This point was brought home to me by Nancy Marmolejo, a visibility expert, who teaches small business owners to “step into the spotlignht” by understanding and developing their preferred marketing style. She suggests that if you use trial and error to develop your style it will cost you time, money and effectiveness. Your marketing style is what you use to persuade people to take action (basically, your influencing style)
In a recent webinar, Nancy identified three basic marketing styles:
1. Practical Engineer
The core theme of this style is “follow my instructions”. The Practical Engineer is methodical and uses facts, figures and logic to influence people to buy their products and services. They are the ones who will give you the “numbers” as proof, focus on the outcomes and spell out the steps to get there. In a managerial context, these people are described as the “assertive persuaders”. Nancy highlighted Tanya Smith as a person who was able to dramatically grow her busines by getting in touch with her own preferred influencing style, the Practical Engineer:
2. Trusted Advisor
People who use the “Trusted Advisor” marketing style typically do not like to sell – their focus is on being connected, developing relationships and demonstrating authenticity. They are able to persuade through their reputation, knowledge, credibility and the relationships they develop. The trusted advisor will be the person who is non-competitive and who gives endless free information. They build trust easily and are typically warm-hearted and nurturing in their approach. However, the downside in terms of developing their small business is that they find it hard to ask for the sale and are very indirect in their approach to marketing. The danger for the trusted advisor is that they can be generous “to a fault”. In a managerial context, they are equated to people who use the “participation and trust” style of influencing. Nancy identied Cathy Jennings as an exemplar of the Trusted Advisor marketing style:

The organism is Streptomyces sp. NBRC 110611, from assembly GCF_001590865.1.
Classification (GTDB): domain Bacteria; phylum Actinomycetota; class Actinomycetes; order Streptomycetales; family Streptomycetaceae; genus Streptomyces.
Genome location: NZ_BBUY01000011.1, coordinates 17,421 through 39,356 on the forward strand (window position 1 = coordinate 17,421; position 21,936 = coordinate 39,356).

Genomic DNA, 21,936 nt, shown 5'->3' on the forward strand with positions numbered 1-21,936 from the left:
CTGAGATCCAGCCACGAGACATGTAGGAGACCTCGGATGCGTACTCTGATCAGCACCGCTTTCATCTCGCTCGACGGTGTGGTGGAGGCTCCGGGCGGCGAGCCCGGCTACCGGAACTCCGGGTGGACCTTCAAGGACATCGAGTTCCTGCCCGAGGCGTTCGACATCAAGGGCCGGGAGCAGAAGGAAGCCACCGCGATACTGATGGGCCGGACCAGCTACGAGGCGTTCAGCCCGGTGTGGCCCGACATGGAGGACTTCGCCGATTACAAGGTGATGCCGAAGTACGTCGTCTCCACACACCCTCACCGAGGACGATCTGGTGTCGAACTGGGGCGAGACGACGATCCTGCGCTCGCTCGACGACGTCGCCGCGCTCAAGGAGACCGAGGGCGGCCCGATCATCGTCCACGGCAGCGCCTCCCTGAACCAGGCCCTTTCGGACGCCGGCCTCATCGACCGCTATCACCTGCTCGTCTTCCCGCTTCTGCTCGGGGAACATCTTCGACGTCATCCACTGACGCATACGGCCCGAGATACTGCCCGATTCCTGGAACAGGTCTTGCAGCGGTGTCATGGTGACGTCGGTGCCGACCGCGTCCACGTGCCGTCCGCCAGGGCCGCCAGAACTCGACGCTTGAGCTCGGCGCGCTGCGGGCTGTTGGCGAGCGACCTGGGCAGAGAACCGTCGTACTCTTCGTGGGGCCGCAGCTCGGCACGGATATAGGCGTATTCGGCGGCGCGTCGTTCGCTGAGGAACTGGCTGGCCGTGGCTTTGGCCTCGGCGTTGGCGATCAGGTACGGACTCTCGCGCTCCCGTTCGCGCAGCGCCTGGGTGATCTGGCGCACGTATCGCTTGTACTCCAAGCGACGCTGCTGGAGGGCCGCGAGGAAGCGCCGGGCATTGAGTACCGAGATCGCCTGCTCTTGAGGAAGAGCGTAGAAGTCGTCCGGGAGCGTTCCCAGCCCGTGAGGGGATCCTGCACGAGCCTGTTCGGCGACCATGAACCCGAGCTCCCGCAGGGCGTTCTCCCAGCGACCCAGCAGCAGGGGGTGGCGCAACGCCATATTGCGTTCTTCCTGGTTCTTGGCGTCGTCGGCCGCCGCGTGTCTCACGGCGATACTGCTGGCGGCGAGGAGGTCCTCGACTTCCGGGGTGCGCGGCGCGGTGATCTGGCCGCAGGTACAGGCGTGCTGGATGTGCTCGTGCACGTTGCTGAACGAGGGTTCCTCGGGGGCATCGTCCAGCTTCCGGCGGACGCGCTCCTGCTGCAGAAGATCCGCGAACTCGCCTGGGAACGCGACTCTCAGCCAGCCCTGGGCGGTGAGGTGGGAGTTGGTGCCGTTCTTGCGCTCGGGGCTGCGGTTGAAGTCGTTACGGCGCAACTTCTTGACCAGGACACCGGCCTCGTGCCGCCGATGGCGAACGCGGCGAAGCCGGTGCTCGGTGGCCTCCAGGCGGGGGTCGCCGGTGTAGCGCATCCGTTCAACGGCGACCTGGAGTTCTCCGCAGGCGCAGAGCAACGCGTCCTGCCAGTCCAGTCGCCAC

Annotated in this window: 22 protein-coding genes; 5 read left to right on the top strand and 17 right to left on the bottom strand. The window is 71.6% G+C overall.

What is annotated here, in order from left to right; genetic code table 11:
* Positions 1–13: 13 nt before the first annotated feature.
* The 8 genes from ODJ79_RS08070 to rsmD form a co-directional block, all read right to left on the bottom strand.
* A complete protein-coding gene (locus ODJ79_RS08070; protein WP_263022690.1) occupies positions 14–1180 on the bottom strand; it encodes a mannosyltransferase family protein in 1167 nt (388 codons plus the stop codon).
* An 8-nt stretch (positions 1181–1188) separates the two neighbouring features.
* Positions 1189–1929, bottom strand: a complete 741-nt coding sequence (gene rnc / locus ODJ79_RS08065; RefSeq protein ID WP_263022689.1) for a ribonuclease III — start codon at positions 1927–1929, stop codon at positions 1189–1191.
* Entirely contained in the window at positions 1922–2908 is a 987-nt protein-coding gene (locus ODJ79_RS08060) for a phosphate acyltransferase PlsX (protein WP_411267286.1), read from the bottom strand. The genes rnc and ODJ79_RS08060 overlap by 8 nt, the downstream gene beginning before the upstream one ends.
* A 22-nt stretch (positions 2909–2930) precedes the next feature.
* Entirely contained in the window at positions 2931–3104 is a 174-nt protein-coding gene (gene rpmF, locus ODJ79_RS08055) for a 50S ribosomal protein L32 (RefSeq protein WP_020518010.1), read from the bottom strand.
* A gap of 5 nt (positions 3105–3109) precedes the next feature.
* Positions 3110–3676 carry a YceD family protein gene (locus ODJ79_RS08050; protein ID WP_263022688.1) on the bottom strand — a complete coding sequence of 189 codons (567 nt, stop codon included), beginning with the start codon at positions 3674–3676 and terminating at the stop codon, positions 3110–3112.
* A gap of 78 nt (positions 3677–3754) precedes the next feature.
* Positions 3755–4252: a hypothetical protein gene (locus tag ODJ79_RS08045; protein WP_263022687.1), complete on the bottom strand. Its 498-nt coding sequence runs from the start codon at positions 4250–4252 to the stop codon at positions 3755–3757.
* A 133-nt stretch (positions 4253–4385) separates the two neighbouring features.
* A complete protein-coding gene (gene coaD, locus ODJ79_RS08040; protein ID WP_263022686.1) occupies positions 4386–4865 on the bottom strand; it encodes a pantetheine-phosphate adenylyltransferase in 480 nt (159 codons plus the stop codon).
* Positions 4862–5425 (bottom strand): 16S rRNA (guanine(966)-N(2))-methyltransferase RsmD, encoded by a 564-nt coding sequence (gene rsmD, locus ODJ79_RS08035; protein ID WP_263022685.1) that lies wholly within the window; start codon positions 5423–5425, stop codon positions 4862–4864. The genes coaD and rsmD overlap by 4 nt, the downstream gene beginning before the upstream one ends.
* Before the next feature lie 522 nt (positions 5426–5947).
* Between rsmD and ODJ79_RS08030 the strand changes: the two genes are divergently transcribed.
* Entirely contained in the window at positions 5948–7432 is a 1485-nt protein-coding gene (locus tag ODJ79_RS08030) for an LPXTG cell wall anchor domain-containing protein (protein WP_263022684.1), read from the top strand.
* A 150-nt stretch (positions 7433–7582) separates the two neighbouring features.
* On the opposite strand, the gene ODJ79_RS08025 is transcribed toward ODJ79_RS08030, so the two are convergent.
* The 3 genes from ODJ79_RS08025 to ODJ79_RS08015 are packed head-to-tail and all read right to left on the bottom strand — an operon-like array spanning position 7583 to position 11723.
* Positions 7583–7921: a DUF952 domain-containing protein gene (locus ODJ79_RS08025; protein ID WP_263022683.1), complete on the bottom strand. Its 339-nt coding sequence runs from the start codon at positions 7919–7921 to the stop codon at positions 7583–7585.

3. Brand Evangelist
The message of the “Brand Evangelist” marketing style is “follow me”. They are the visionaries who help people see the future, to envisage possibilities. They tend to be charismatic and propose that their way will work for everybody. The downside is that other people may be wired very differently – we are not all the same. For example, there are many different learning styles and people differ in relation to these learning styles. In a mangerial context, the Brand Evangelist is described as a person who uses the “Common Vision” approach. Nancy identified Allison Rapp as an exemplar of the Brand Evangelist marketing style:
While Nancy Marmolejo’s “Spotlight U” approach is particularly useful for those who own consulting or coaching businesses, it has relevance across the whole spectrum of small business. In her own coaching, she helps small business owners to get in touch with their preferred marketing style, to understand the “shadow” or inherent weaknesses of their style and to develop marketing activities consistent with their preferred style.
Nancy has many testimonials where people report that her coaching program enabled them to really get in touch with who they are and how they like to operate. Participants felt relieved that they did not have to be “everything to everybody” – they could really be themselves, play to their strengths and attract the kind of people they want to work with. Where your marketing style lines up with who you are, everything becomes a lot easier – you are not pushing against natural forces.
Having heard the testimonials and seen Nancy’s passion for what she does (in her typical Brand Evangelist style), I feel comfortable in recommending her coaching program.
I’ve found that I have used different marketing styles in different arenas. Typically, I have only drawn on two marketing styles – Trusted Advisor and Brand Evangelist. These two styles are related and are quite different in orientation to the Practical Engineer style.
When I was President of ALARA (Action Learning and Action Research Association), my goal was to develop a global, not-for-profit organisation that would establish a strategic network of people who shared a common vision about improving equity and justice in the world. So I adopted a “Brand Evangelist” approach and spent a lot of time influencing people to use these intervention modalities to improve their local situation (whether in schools, organisations or communities).
When I started to focus on building expertise in social media and small business marketing, I adopted very much the Trusted Advisor marketing style. I built up my reputation and credibility online by developing and sharing expertise and building lots of relationships. This approach was reflected this year in the joint development, with friends in the US and Germany, of a social network for online writers, Wizzley.com.
In marketing my own Human Resource Consultancy business, I have adopted a Trusted Advisor marketing style.